Transect A - From the Environmental Education Center to the Trailhead
More birds than ever on the dock - pelicans, gulls and cormorants.
Tall grasses were plentiful along the edge of the marsh. Also goldenrod and salt wort.
We spotted a Tropical Checkered Skipper (Pyrgus oileus) basking. We had previously seen one in June, but more often we see the Common Checkered Skipper.
|Tropical Checkered Skipper|
|Common Checkered Skipper|
There were Gulf Fritillary (Agraulis vanillae) near shade trees and burned wood and dry grasses, as well as two Common Buckeye (Junonia coenia).
|Gulf Fritillary Wings Open|
|Gulf Fritillary Wings Closed|
A Ceraunus Blue (Hemiargus ceraunus) was opening and closing its wings, very blue/purple with open wings. They have low and erratic flight patterns.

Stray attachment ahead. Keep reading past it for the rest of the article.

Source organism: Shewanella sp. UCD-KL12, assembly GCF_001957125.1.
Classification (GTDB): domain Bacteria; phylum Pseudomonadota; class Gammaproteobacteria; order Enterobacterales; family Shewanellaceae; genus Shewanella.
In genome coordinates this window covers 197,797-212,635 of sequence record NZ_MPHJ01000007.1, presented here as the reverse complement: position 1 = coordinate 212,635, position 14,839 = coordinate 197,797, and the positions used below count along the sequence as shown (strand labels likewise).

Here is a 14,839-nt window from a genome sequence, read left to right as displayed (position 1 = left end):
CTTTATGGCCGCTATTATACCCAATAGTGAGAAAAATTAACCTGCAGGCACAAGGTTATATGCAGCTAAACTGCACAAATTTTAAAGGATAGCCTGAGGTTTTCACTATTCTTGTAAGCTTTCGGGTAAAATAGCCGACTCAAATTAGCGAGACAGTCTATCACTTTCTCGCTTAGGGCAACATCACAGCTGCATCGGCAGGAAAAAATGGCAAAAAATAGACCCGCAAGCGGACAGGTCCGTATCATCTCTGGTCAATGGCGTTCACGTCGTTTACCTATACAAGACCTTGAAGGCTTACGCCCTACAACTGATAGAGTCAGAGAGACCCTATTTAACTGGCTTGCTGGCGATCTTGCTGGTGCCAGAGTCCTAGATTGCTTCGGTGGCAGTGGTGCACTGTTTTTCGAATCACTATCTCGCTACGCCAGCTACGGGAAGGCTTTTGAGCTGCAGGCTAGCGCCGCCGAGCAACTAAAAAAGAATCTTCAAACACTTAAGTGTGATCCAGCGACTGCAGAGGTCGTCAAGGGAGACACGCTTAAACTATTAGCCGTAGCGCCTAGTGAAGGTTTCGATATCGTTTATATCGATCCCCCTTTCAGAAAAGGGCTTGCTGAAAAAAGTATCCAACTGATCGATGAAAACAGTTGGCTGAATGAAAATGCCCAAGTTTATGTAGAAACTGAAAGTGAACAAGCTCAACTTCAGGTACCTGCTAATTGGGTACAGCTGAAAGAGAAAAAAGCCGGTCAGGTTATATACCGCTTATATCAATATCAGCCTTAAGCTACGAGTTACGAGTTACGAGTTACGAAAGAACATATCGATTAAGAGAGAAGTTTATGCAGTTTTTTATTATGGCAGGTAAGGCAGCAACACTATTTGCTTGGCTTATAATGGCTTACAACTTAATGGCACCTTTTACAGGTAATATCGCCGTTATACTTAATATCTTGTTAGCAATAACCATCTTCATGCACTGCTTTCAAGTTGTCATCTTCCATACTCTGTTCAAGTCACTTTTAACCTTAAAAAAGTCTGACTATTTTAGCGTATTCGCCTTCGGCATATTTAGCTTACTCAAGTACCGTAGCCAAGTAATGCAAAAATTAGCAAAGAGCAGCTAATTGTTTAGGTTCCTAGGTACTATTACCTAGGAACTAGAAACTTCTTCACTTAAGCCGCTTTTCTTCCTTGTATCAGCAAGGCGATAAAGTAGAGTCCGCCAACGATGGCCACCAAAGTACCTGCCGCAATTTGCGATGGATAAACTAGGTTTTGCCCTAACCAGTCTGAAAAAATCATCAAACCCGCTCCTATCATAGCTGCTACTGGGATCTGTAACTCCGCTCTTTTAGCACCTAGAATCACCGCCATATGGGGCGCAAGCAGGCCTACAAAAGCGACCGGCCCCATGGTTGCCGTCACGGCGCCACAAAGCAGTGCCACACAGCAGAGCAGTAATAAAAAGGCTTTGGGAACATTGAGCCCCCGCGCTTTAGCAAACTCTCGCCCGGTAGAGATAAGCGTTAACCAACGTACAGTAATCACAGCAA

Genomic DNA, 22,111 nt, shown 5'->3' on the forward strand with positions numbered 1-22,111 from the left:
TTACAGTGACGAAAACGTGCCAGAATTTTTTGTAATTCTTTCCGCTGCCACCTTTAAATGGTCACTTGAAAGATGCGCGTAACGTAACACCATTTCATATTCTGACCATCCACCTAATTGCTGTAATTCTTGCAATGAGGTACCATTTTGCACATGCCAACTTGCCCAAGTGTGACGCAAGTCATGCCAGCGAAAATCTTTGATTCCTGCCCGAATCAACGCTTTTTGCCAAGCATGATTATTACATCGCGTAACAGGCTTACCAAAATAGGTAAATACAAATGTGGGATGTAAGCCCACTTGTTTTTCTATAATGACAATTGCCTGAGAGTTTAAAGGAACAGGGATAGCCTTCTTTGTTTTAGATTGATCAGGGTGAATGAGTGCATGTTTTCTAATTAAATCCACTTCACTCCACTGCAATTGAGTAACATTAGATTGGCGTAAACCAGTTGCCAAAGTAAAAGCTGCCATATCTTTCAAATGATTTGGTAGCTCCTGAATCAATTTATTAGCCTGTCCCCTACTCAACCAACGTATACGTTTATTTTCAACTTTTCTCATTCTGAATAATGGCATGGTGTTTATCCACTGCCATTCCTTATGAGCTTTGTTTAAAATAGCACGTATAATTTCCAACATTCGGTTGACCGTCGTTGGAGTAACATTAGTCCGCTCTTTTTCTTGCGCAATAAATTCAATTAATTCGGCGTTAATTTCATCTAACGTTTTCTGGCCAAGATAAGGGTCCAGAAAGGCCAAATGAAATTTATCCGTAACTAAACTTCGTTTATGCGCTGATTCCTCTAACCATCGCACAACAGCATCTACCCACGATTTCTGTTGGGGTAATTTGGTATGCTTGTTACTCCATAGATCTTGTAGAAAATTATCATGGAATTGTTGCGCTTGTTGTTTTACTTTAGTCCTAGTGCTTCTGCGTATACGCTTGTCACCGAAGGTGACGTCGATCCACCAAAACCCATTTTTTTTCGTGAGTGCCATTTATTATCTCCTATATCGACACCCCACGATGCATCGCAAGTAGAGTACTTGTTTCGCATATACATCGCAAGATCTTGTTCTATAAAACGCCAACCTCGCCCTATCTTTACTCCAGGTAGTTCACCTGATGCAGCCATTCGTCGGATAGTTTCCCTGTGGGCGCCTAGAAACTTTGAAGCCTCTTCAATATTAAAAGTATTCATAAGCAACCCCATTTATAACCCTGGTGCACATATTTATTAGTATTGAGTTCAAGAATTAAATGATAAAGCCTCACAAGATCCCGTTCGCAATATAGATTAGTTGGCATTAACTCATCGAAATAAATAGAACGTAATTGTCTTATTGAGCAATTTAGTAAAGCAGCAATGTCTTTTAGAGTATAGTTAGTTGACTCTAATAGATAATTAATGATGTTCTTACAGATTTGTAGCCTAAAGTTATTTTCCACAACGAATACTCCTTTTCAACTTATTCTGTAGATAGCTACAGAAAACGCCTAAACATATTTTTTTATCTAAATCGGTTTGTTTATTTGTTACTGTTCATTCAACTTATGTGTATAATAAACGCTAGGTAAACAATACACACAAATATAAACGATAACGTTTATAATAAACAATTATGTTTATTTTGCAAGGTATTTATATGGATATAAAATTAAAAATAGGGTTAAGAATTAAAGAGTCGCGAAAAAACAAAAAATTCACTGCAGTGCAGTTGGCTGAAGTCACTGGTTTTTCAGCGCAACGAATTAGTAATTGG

Frog fruit (Phyla nodiflorawas) also known as Carpetweed, was blooming with lots of runners and Phaon Crescent (Phyciodes phaon) butterflies fluttering about, and resting with wings opening and closing as they rested.
Good biodiversity today, with an American Lady (Vanessa virginiensis) and two Monarchs, of the Brush-foot family (Nymphalidae), a Fiery Skipper (Hylephila phyleusand) a Long-tailed Skipper (Urbanus proteus).
|American Lady Wings Open|
|American Lady Wings Closed|
The male Monarch Butterfly may be easily distinguished from the female by noting the two highly visable black spots on the insect's hind wings and the thinner black webbing within the wings. The female's webbing is thicker and she has no identifying wing spot as the male does.